By reaching towards an imaginary literature, the post-future novel offers itself as a way forward. First of all, we have to accept that English writing has been far too slow in its adoption of avant-garde techniques, in comparison with popular music, art and films. The narrative fabric of the latest cult movie is woven through with jump cuts, freeze-frames, montage, slow motion shots, tracking shots, hand-held camera techniques, and the like. House, hip-hop and garage recordings contain elements of remixing, scratching and sampling.
We can also look at the branching narratives of computer games, at the strange connections that hypertext links reveal on the internet, at the games played with image and text in a graphic novel.
All of these are fluid mediums, for a fluid society. Set against such material, no wonder the contemporary novel seems moribund. As writers, we need to open ourselves up to this fluidity. What are the prose equivalents of the tracking shot, the hyperlink, the remix, the freeze-frame? As readers, we need to bring the expertise we use when enjoying a film or a piece of visual art into our appreciation of the novel.
As I write this, I'm playing Decks, EFX and 909, a CD by the techno DJ and musician Richie Hawtin. Listening to it now, an idea has come to me. I'll present this idea as the possible outline of a post-futurist novel. The CD consists of 38 pieces of music, played on a number of turntables, with two or three records being played simultaneously. Hawtin includes a diagram on the CD's sleeve, which depicts where each record begins and ends.
The DJ also employs the other two devices mentioned in the title, a special effects processor, and a Roland 909 drum machine. With these various elements, Hawtin produces a coherent musical narrative. I use the word "narrative" without compromise. Anybody who has enjoyed a good DJ set in a nightclub will attest to this sense of a story being unfolded through the music.
With this in mind, we could use Richie Hawtin's CD as the template for a novel. We need to create 38 stories, which then blend into each other using the CD's diagram as a guide. As one story comes to an end, another story, or two other stories, are mixed into it. These new stories are then carried on, until further stories are added to the mix.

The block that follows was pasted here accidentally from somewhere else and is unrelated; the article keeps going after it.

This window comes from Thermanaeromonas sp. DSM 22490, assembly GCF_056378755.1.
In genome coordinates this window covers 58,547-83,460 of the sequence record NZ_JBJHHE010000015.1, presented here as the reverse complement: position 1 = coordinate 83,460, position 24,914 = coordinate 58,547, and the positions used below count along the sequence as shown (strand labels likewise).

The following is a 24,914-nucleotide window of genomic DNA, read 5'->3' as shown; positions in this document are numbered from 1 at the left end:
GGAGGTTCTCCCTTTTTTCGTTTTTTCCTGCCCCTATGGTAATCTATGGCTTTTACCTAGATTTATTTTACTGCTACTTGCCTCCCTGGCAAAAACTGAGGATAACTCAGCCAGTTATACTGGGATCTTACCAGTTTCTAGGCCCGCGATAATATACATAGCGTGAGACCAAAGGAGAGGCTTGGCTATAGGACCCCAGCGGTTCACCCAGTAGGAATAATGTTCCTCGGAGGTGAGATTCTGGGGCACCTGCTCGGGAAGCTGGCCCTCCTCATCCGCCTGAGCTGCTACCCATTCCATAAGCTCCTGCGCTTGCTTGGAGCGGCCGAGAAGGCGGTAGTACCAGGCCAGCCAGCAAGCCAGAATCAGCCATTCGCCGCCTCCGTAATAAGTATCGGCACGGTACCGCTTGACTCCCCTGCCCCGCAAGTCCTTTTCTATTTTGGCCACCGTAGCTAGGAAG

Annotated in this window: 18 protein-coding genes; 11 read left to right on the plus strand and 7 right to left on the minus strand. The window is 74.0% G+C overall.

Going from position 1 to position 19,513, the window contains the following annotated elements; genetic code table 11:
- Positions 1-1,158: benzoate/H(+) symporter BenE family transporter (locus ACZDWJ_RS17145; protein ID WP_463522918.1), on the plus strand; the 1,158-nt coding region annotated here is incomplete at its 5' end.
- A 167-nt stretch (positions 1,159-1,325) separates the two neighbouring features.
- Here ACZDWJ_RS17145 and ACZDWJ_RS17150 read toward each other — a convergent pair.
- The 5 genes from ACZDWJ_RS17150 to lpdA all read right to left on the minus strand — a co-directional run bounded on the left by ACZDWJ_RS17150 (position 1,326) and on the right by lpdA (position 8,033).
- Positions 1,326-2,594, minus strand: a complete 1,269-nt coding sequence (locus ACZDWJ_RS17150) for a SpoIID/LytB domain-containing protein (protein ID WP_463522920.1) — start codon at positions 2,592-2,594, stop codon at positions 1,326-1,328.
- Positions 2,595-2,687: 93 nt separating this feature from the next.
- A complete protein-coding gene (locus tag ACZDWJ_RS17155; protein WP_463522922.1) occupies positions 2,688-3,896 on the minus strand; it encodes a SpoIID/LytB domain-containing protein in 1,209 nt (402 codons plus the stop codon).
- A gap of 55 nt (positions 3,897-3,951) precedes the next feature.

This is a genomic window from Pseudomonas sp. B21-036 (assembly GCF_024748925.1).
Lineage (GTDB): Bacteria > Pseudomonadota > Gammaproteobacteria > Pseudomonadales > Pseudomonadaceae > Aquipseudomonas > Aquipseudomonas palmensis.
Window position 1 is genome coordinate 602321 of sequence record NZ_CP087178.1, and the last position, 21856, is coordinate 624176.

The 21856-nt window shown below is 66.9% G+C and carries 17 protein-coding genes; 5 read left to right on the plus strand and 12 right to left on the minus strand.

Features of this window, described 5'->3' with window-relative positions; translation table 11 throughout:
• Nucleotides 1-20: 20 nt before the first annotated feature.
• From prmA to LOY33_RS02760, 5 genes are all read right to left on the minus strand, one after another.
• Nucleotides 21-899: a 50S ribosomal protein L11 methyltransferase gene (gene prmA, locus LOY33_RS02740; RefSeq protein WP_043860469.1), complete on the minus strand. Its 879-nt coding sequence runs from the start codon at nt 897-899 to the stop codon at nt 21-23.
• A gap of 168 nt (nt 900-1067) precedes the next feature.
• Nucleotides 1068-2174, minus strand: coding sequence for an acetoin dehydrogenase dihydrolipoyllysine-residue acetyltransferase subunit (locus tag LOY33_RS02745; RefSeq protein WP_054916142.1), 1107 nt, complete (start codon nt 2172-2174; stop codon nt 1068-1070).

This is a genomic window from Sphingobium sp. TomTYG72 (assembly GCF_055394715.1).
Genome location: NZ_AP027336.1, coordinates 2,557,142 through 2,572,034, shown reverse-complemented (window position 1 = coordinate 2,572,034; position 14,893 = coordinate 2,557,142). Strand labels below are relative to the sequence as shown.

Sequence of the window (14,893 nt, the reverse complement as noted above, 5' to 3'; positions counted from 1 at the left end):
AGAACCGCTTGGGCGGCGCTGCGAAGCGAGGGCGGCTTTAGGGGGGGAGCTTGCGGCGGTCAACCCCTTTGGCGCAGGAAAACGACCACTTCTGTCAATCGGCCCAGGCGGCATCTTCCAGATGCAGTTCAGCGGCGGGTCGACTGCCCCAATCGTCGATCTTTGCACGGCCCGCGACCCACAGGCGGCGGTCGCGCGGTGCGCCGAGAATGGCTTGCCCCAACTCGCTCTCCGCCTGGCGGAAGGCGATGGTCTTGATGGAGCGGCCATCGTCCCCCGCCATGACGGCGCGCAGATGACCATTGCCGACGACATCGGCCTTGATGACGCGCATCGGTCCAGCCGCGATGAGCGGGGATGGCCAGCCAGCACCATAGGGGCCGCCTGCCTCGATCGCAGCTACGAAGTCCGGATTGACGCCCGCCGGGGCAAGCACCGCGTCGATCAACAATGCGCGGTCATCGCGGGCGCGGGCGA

Hawtin will return to the same record twice, or to a different remix of the record; we can use this technique to allow our various stories to reappear at different places in the narrative. The special effects and the drum machine elements can be interpreted in their own ways, according to the individual imagination. There are no rules, only opportunities. Above all, imagine the pleasure gained from following the various stories through the mix.
This gives just one possible structure for a post-futurist novel. I now want to talk a little about the language that such a novel could use. We have become very adept in this country, at writing "books". By this, I mean that we tend to concentrate on the big picture, rather than the interplay of words.
Looked at in a different light, however, words become a liquid medium, a malleable substance capable of being transformed in surprising ways. Words can be stretched, broken, melted, drugged, mutated, forced into submission, set free. We need writers who revel in the wild excitement of language, at this deepest level, creating a kind of dub fiction.
Our writing will then be charged, sensual, and alive with the poetic effects the New Puritans fear so much. Let us not be afraid of intensity of expression.
Hip-hop DJs have a phrase to describe the detailed, moment to moment controlling of a set of turntables, celebrated in the classic early track by Gang Starr, "DJ Premier in Deep Concentration". The post-futurist novel will employ just such a concentration in its use of language.
At the same time, it will utilise a fluid, organic structure, a network of storylines. It will be experimental, and yet will place a firm accent on the portrayal of human desires. It will be Raymond Chandler writing Ulysses, James Joyce writing The Big Sleep. It will move away from lazy cynicism and nihilism. Post-futurism reveres the narrative imagination. If the English novel is truly dead, we should place a flower on its grave, trample down the dirt. Now is the time to raise up the fragile, blossoming ghost.
· Jeff Noon's new book, Cobralingus, is published by Codex, price £9.95.